Thursday, April 11, 2013

The Second Best Argument against the Ordination of Women

Yesterday, I went to a meeting for new ministers of the Word in my local church. I arrived a little bit early (I am chronically punctual) and I was alone in the sacristy with the deacon, who was the one running us through exactly what we are supposed to do. I felt slightly awkward while we waited for the others to arrive, as I don't know him very well.

We fell to talking about Pope Francis, naturally enough. At one point, the deacon wondered aloud whether the new Pope was going to "do anything about women in the Church" (or something like that). I didn't feel like getting into a debate, so I made some non-commital noise. He then said, "It's not good to be seen to alienate fifty per cent of the population". Then another new minister of the Word arrived, and the brief exchange was over.

Now, the deacon didn't actually say he was in favour of the ordination of women, but that was the impression I got. I also get the impression that quite a lot of practicing Catholics, and even of clerics, would agree with him.

It's difficult for a man to argue against this, because it seems as though you are simply siding with the boys. (Of course, a woman opposing female ordination would face the stigma of being an "Uncle Tom", or perhaps an "Aunt Tammy", but I think she would have more credibility at the same time.)

The best argument against the ordination of women is the one put so concisely by Pope John Paul II in 1994: "Wherefore, in order that all doubt may be removed regarding a matter of great importance, a matter which pertains to the Church's divine constitution itself, in virtue of my ministry of confirming the brethren (cf. Lk 22:32) I declare that the Church has no authority whatsoever to confer priestly ordination on women and that this judgment is to be definitively held by all the Church's faithful."

Such a ruling should be inarguable for those who consider themselves faithful Catholics. Unfortunately, it is not (although perhaps many of them are not aware of it). Also, many Catholics hold themselves free to dissent from magisterial teachings, and many people who are not Catholics criticize the Church for its refusal to ordain women.

So I think that the second best argument against the ordination of women is simply this: the massive loss of credibility the Church would suffer, not only amongst traditional and conservative Catholics, but amongst everybody, even its most liberal and "progressive" critics.

The most cursory glance at Church history shows us an apostolic succession composed exlusively of men. If this were to change, who would not feel in their heart that the Church was simply not the same institution?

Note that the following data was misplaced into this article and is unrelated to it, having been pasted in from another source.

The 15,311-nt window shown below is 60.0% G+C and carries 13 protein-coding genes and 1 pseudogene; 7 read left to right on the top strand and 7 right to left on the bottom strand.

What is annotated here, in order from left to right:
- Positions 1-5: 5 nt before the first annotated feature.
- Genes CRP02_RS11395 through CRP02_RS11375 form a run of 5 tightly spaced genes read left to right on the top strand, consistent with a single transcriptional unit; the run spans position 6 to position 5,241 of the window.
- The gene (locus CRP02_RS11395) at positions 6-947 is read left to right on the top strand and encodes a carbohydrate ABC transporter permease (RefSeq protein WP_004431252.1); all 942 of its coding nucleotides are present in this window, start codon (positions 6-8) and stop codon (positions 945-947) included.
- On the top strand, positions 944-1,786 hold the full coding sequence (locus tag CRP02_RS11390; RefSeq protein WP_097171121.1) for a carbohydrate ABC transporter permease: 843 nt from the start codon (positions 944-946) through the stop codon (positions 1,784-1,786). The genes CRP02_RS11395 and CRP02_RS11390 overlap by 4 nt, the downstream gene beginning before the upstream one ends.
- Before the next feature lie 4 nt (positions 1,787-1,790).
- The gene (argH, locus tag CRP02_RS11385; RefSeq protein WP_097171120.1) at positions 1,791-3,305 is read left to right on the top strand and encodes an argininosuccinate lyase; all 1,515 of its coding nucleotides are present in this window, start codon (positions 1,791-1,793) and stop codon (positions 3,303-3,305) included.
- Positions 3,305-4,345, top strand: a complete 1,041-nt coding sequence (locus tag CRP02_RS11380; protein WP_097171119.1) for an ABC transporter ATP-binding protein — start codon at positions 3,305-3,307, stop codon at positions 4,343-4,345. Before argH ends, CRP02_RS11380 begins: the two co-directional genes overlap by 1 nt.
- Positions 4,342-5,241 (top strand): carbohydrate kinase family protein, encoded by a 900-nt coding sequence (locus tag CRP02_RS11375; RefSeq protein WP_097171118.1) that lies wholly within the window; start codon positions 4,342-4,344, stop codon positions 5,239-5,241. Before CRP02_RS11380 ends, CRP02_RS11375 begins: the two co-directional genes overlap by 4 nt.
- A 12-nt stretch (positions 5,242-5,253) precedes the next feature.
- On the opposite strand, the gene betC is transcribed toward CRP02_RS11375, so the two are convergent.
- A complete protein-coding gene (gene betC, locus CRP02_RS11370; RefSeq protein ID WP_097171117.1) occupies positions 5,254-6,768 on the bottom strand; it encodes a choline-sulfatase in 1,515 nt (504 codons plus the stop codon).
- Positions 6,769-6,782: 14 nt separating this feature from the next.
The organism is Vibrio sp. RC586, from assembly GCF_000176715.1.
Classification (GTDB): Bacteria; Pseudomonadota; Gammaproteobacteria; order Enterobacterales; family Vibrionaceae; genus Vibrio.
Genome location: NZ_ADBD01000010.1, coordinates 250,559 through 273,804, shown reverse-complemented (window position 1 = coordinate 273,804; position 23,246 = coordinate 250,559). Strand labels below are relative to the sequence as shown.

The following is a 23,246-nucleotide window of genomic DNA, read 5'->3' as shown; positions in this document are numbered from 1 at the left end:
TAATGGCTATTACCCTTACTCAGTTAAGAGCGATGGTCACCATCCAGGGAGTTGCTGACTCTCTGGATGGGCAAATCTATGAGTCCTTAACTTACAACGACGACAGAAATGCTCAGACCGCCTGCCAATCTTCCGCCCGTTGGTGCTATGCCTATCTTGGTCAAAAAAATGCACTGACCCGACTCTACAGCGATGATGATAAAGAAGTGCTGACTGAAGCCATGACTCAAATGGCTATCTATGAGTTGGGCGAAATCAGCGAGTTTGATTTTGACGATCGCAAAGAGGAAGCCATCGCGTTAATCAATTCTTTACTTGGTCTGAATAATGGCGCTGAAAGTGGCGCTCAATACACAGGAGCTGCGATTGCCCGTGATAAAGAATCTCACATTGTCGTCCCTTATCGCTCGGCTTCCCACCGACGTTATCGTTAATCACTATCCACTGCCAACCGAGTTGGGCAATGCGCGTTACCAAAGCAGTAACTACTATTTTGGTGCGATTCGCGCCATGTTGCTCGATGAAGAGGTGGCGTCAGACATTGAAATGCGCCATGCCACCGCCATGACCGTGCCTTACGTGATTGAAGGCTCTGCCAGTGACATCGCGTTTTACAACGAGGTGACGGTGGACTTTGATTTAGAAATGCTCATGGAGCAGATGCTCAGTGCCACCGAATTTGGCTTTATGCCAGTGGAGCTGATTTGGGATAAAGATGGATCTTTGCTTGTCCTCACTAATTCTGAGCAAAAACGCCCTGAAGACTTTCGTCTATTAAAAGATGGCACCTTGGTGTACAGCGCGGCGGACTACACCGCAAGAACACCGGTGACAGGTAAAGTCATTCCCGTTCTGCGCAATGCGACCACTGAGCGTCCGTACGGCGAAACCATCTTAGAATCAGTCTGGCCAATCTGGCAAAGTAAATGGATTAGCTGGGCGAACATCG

I would argue that the Catholic Church enjoys a de facto acceptance as being the authoritative voice of Christianity, even amongst those who would vociferously dispute this. In horror movies, it is always a Catholic priest who comes face to face with the demonic, not a Methodist minister or a Presbyterian elder. When the Pope makes a statement about life on other planets or ouija boards, it is seized upon by the media in a way that pronouncements by the Archbishop of Canterbury of the Patriarch of Constantinople are not. Spiritual biographies and books of prayer by Catholic monks and nuns seem to be accorded a respect that is not given to spiritual writers outside the Catholic Church.

People feel that the Church is different. At the risk of sounding infuriatingly condescending, I think that even the Church's liberal critics would feel a vague sense of loss and disorientation if it conceded to their demands. I think the world doesn't really want the Church it says it wants. It only respects a Church that will say "no" to it.

I am reminded of a scene from The Office (the American version), one of my favourite TV shows. The receptionist Erin-- who is an orphan with an unsettled childhood-- takes the manager, Michael Scott, to task for not liking her boyfriend (quotation courtesy of The website):

Erin: Why don't you like him?
Michael: What is there to like? He's just, he's a weird little skeevy guy with no waist, why do you care whether we like him or not?
Erin: I care if you like him.
Michael: Why? I'm not your father. [Erin looks sad] All right.
Erin: Okay...
Michael: Go to your room.
Erin: What? [confused]
Michael: Go to your room young lady!
Erin: [slowly getting it] Uhm, I'm not going to my room.
Michael: You listen to me. You listen good. You are are not, to see that boy, anymore.
Erin: You listen to me. You are not to tell me what to do.
Michael: As long as you are living under this roof you are going to do what I say.
Erin: I hate your roof!
Michael: Oh do not raise your voice to me!
Erin: I'll raise it how I want! I'll raise the roof!
Michael: Gahh, I will pull this car over!
Erin: I hate it! I hate your car!

Of course, the comedy of the scene is that Erin is loving every second of her long-delayed outburst against a father figure.

Deep down, I think we are all like Erin.

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